Category Archives: Research points

Psychogeography – some notes on sources

Several years ago I read a book about Pierre Bonnard and the importance he placed on his morning walk [1]. Regardless of where he was he followed a fixed ritual of a morning walk before breakfast to provide inspiration for … Continue reading

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Quinacridones – the start of a wonderful relationship?

For the latest assignment I’ve been working on a series of paintings of Dumbarton Rock. My aim was to try out different approaches and use new colours for some of the paintings. A rummage through my art supplies unearthed a … Continue reading

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Abstract Expressionism

From the 1930s onwards many artists and intellectuals moved from Europe to America beginning a decline in European dominance of art and culture. Two major European movements of the inter-war years began to influence the New York art scene, the … Continue reading

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The application of paint by different artists

A weekend in London offered the chance to visit some exhibitions and galleries and, for this Research Point on paint application, I spent some time at the National Gallery looking at works by Cézanne, Vuillard and Monet. These notes are … Continue reading

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Working with gouache

This post is a postscript to the exercise View from a window or doorway. In that exercise I used gouache as it was a medium that I wanted to try and I felt that it would suit the subject I … Continue reading

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Aerial perspective

There are two types of perspective that artists use when painting and drawing. Linear perspective uses shrinking dimensions and convergence of lines to convey distance and depth while aerial perspective makes use of gradations in colour, tone and definition. [1] … Continue reading

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Linear perspective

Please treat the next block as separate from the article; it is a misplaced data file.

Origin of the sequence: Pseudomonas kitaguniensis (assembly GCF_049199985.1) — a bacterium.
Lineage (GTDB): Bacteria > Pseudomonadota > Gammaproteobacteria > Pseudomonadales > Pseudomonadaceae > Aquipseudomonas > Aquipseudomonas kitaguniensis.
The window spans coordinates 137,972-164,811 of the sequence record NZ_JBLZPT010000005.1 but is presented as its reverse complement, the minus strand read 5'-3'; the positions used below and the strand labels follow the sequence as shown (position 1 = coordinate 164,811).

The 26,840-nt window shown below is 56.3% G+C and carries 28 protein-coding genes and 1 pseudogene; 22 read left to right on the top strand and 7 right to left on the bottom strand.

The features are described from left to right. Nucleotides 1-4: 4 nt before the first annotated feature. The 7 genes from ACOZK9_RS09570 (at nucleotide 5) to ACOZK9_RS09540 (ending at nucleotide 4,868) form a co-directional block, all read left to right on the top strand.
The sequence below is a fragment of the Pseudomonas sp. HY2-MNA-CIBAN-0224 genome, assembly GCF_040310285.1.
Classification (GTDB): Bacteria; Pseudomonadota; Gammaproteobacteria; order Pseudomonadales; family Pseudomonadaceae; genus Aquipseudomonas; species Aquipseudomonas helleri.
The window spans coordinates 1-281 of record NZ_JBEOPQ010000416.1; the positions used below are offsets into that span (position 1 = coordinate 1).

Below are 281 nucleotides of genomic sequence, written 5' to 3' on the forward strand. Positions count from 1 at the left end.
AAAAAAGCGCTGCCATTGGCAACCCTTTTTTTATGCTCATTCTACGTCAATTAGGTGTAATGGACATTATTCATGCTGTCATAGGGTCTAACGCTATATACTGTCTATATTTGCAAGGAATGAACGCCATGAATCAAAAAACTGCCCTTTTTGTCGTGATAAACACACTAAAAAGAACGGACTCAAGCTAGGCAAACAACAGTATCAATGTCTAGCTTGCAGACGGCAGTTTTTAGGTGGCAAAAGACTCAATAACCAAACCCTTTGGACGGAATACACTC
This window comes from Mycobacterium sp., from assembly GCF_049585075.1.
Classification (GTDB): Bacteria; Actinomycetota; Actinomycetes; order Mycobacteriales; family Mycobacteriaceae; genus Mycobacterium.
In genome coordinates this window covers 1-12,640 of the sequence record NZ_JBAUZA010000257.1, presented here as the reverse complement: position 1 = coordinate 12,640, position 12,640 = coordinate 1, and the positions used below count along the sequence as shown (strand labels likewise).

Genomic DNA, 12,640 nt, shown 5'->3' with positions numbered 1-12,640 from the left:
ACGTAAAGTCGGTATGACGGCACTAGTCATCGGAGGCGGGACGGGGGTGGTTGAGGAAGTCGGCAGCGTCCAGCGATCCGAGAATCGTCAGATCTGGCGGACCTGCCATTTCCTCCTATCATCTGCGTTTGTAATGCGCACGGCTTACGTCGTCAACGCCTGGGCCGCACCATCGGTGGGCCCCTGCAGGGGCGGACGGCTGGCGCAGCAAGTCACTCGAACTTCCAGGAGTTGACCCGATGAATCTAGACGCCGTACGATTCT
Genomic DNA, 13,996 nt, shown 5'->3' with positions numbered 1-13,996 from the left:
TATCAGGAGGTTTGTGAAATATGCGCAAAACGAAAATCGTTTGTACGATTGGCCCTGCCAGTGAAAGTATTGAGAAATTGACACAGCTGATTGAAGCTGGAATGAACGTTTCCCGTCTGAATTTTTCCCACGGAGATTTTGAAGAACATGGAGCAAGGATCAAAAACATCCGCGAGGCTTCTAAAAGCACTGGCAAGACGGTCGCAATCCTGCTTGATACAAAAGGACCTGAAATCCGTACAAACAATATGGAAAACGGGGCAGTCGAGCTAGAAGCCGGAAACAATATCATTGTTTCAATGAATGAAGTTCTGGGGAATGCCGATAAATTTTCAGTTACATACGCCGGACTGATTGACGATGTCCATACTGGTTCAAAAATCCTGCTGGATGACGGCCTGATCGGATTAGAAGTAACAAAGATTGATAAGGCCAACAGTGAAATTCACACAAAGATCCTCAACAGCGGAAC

One way of illustrating the basis of linear perspective is to imagine yourself as a spectator looking from a fixed position at a fixed object through a rectangular window. The window-pane represents the surface of your drawing or painting.  Basic … Continue reading

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Still life – 19th century to the present day

Influence of Romanticism As society developed in the 19th century ideas in art were more readily disseminated. Museums and new printing techniques meant that artists had greater access to ideas from other periods and cultures. As a result of the … Continue reading

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Still life in 18th century Europe

At the beginning of the 18th century the European art world was still dominated by the academic system. The academic tradition focused on subjects that embodied noble themes through depiction of historical scenes, battles and heroic action. The dominant art … Continue reading

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17th century Dutch still life

Origins of still life painting The earliest surviving still lifes in European art are Greek and Roman wall paintings with the majority of examples from in and around Pompeii and Herculaneum. These were not still life paintings as we would … Continue reading

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